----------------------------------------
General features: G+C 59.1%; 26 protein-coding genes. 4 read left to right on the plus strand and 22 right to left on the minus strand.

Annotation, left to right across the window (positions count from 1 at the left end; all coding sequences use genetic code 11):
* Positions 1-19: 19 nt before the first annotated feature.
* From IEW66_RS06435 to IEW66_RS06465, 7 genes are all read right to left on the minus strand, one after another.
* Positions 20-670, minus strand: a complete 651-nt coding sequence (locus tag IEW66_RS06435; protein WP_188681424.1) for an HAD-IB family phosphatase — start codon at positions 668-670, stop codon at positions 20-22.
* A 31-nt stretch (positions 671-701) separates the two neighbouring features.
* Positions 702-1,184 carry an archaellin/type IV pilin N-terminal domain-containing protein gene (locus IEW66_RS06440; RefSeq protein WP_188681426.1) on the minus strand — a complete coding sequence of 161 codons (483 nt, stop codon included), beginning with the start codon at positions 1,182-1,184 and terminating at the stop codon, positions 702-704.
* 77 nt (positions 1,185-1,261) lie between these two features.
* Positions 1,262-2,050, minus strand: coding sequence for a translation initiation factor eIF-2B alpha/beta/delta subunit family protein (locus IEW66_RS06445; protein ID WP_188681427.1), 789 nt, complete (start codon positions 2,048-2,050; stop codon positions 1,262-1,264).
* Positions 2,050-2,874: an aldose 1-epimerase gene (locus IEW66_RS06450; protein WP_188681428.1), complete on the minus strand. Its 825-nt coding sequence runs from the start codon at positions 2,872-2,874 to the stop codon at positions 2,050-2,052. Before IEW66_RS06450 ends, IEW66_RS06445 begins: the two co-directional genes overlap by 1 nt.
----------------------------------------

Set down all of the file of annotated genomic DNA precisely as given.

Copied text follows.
General features: G+C 59.1%; 26 protein-coding genes. 4 read left to right on the plus strand and 22 right to left on the minus strand.

Annotation, left to right across the window (positions count from 1 at the left end; all coding sequences use genetic code 11):
* Positions 1-19: 19 nt before the first annotated feature.
* From IEW66_RS06435 to IEW66_RS06465, 7 genes are all read right to left on the minus strand, one after another.
* Positions 20-670, minus strand: a complete 651-nt coding sequence (locus tag IEW66_RS06435; protein WP_188681424.1) for an HAD-IB family phosphatase — start codon at positions 668-670, stop codon at positions 20-22.
* A 31-nt stretch (positions 671-701) separates the two neighbouring features.
* Positions 702-1,184 carry an archaellin/type IV pilin N-terminal domain-containing protein gene (locus IEW66_RS06440; RefSeq protein WP_188681426.1) on the minus strand — a complete coding sequence of 161 codons (483 nt, stop codon included), beginning with the start codon at positions 1,182-1,184 and terminating at the stop codon, positions 702-704.
* 77 nt (positions 1,185-1,261) lie between these two features.
* Positions 1,262-2,050, minus strand: coding sequence for a translation initiation factor eIF-2B alpha/beta/delta subunit family protein (locus IEW66_RS06445; protein ID WP_188681427.1), 789 nt, complete (start codon positions 2,048-2,050; stop codon positions 1,262-1,264).
* Positions 2,050-2,874: an aldose 1-epimerase gene (locus IEW66_RS06450; protein WP_188681428.1), complete on the minus strand. Its 825-nt coding sequence runs from the start codon at positions 2,872-2,874 to the stop codon at positions 2,050-2,052. Before IEW66_RS06450 ends, IEW66_RS06445 begins: the two co-directional genes overlap by 1 nt.